The Moth Showcases the Diversity of Human Experience
Public radio listeners are well familiar with the storytelling series, The Moth. Its beginnings were modest, and in New York City – almost a storytelling version of the idea of house concerts.
Since then, it’s become an international phenomenon, with versions ranging from the raw, unexpurgated version to a more polished variety.
"I find that in day-to-day living everyone holds their cards pretty close to their chest," says national podcast host for the Moth, Dan Kennedy. "Nobody wants to be too vulnerable. But here's this night of stories and of people getting on stage and just letting their guard down."
Since 1997 The Moth has told live stories without notes to audiences worldwide, each showcasing a different experience. Moth executive director and Milwaukee native Sarah Haberman notes that the process of choosing a storyteller is far more complicated than simply letting anyone tell a story that first comes to mind.
"We pick people that we know have extraordinary stories and we work with them," she says. "We have a whole creative team that works with storytellers. We have directors who will then go in and work very carefully like trimming a bonsai tree with the storytellers for a given evening."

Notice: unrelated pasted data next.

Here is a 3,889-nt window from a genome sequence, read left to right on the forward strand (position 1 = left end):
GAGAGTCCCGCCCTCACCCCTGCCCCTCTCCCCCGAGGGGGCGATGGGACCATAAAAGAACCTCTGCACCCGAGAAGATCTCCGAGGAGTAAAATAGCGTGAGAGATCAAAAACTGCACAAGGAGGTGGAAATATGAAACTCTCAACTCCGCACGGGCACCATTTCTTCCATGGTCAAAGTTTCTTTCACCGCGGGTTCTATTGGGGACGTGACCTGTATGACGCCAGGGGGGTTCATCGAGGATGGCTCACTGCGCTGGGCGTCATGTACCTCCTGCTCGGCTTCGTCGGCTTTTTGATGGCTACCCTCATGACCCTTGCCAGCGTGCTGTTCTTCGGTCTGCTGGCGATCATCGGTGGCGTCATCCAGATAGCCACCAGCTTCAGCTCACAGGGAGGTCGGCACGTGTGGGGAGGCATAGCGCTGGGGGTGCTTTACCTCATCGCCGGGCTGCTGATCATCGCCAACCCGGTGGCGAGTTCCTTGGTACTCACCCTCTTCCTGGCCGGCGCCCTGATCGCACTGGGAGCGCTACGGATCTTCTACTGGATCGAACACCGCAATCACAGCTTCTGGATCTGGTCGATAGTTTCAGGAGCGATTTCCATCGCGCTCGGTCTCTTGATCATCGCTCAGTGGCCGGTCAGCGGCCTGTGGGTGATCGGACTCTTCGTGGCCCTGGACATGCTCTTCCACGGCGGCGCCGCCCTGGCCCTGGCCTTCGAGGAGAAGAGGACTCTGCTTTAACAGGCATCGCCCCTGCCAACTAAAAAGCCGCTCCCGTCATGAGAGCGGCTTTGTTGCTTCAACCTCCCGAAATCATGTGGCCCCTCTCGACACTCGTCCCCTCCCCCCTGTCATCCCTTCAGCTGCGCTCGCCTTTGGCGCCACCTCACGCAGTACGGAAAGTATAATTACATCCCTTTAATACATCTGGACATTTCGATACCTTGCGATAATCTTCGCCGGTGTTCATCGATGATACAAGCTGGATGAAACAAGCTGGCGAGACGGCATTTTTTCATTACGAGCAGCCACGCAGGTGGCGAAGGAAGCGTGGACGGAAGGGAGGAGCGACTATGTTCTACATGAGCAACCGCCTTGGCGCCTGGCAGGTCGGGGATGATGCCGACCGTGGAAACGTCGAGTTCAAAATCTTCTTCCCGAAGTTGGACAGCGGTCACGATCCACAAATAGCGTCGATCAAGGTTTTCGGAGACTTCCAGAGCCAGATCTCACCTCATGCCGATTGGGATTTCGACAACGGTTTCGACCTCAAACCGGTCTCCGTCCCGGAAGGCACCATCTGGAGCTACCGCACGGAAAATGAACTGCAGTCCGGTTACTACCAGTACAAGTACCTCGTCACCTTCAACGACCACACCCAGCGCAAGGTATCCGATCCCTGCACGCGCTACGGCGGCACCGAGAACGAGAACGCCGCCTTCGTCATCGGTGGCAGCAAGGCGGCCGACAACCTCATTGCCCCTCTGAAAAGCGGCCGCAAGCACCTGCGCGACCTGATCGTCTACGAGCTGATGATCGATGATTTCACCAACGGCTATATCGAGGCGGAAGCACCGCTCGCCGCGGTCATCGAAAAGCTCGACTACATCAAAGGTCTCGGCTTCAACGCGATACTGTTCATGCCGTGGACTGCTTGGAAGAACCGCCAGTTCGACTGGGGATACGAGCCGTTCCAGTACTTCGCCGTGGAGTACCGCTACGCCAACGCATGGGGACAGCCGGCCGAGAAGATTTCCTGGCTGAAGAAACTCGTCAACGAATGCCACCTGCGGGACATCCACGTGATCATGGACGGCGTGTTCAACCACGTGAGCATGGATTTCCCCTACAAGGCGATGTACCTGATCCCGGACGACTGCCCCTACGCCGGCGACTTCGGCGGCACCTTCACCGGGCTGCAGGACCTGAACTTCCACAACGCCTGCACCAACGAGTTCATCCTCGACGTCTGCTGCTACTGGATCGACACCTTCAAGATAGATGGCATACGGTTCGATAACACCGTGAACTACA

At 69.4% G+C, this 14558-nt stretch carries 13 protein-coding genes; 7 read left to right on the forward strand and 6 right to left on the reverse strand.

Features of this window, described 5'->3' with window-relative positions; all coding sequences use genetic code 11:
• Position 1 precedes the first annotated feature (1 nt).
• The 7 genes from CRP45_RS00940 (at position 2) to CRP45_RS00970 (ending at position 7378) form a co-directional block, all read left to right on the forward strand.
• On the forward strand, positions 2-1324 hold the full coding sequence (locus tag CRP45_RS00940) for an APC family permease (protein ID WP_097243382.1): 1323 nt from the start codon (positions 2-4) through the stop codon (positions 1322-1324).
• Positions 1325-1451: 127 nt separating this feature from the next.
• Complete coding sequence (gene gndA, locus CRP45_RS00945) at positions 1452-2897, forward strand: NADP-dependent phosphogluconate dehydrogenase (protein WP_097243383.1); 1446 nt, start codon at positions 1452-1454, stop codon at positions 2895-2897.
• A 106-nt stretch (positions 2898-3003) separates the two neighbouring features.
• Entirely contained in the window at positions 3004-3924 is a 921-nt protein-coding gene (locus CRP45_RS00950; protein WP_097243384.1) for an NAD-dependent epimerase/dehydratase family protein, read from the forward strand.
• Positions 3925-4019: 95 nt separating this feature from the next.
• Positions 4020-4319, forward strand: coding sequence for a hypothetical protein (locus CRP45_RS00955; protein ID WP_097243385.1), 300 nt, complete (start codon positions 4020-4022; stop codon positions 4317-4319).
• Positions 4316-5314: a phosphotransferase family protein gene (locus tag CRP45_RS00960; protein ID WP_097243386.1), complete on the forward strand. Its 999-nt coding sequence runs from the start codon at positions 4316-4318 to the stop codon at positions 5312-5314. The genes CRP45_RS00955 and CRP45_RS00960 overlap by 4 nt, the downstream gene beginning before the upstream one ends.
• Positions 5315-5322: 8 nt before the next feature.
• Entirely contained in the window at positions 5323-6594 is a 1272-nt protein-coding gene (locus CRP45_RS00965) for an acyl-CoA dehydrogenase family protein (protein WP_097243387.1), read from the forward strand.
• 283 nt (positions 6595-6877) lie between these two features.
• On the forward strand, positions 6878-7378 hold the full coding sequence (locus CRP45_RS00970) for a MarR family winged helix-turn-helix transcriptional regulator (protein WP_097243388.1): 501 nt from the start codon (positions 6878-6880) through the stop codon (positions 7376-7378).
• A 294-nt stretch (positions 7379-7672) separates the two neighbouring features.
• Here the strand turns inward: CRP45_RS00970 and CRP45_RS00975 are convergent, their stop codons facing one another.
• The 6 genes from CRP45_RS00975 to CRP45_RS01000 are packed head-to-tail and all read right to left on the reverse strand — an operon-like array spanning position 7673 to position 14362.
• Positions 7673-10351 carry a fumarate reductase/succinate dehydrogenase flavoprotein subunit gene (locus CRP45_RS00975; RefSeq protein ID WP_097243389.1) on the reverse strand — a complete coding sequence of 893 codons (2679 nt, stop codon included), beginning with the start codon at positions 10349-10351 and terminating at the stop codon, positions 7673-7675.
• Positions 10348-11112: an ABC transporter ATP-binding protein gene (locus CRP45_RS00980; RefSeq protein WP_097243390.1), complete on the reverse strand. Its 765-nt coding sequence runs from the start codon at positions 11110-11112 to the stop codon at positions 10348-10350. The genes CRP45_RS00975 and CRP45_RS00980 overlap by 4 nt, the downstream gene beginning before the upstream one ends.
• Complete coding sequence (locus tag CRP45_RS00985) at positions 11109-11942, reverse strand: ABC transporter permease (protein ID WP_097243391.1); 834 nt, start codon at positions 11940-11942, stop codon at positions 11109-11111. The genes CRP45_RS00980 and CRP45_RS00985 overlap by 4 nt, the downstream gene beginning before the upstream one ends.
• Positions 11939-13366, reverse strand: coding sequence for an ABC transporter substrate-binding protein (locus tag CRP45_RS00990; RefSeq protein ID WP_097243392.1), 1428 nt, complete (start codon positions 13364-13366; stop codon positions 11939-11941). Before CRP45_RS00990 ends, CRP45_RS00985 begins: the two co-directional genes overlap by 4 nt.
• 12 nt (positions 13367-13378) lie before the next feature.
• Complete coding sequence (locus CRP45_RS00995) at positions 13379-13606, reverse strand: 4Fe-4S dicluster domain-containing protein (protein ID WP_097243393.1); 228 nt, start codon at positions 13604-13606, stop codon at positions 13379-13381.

It is the selection of stories and their presenters that keeps audiences compelled to listen, watch, or participate. Each story told follows a theme, creating an experience that mixes documentaries and theater. It is the component of a person telling their true experience that makes The Moth truly unique, and "really showcases the commonality and diversity of human experience," according to Haberman.
Dan Kennedy will be on-stage as MC for Eyewitness: The Moth in Milwaukee, September 16th at Turner Hall Ballroom. The show features five storytellers, including well-known performer John McGivern.